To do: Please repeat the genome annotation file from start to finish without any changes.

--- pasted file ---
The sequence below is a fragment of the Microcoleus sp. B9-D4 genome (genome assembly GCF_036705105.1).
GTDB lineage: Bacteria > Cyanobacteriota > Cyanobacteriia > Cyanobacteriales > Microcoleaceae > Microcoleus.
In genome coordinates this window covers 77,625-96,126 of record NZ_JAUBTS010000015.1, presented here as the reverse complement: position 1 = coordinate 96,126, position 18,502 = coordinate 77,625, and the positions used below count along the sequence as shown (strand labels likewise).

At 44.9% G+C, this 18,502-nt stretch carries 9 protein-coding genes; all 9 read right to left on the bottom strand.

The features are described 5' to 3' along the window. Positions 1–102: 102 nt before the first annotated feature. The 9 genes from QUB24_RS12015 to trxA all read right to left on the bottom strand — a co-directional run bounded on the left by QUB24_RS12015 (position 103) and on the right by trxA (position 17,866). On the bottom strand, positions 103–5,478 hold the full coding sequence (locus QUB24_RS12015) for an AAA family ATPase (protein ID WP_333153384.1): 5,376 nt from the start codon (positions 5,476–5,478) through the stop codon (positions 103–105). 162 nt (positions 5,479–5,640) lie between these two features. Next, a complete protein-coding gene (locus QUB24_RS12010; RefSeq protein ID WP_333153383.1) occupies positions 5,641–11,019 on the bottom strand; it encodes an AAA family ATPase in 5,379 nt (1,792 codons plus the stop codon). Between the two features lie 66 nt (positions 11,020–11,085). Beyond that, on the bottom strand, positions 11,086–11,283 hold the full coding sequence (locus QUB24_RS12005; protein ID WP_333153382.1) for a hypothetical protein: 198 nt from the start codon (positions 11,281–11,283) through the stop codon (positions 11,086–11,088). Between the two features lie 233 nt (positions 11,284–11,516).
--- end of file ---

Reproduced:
The sequence below is a fragment of the Microcoleus sp. B9-D4 genome (genome assembly GCF_036705105.1).
GTDB lineage: Bacteria > Cyanobacteriota > Cyanobacteriia > Cyanobacteriales > Microcoleaceae > Microcoleus.
In genome coordinates this window covers 77,625-96,126 of record NZ_JAUBTS010000015.1, presented here as the reverse complement: position 1 = coordinate 96,126, position 18,502 = coordinate 77,625, and the positions used below count along the sequence as shown (strand labels likewise).

At 44.9% G+C, this 18,502-nt stretch carries 9 protein-coding genes; all 9 read right to left on the bottom strand.

The features are described 5' to 3' along the window. Positions 1–102: 102 nt before the first annotated feature. The 9 genes from QUB24_RS12015 to trxA all read right to left on the bottom strand — a co-directional run bounded on the left by QUB24_RS12015 (position 103) and on the right by trxA (position 17,866). On the bottom strand, positions 103–5,478 hold the full coding sequence (locus QUB24_RS12015) for an AAA family ATPase (protein ID WP_333153384.1): 5,376 nt from the start codon (positions 5,476–5,478) through the stop codon (positions 103–105). 162 nt (positions 5,479–5,640) lie between these two features. Next, a complete protein-coding gene (locus QUB24_RS12010; RefSeq protein ID WP_333153383.1) occupies positions 5,641–11,019 on the bottom strand; it encodes an AAA family ATPase in 5,379 nt (1,792 codons plus the stop codon). Between the two features lie 66 nt (positions 11,020–11,085). Beyond that, on the bottom strand, positions 11,086–11,283 hold the full coding sequence (locus QUB24_RS12005; protein ID WP_333153382.1) for a hypothetical protein: 198 nt from the start codon (positions 11,281–11,283) through the stop codon (positions 11,086–11,088). Between the two features lie 233 nt (positions 11,284–11,516).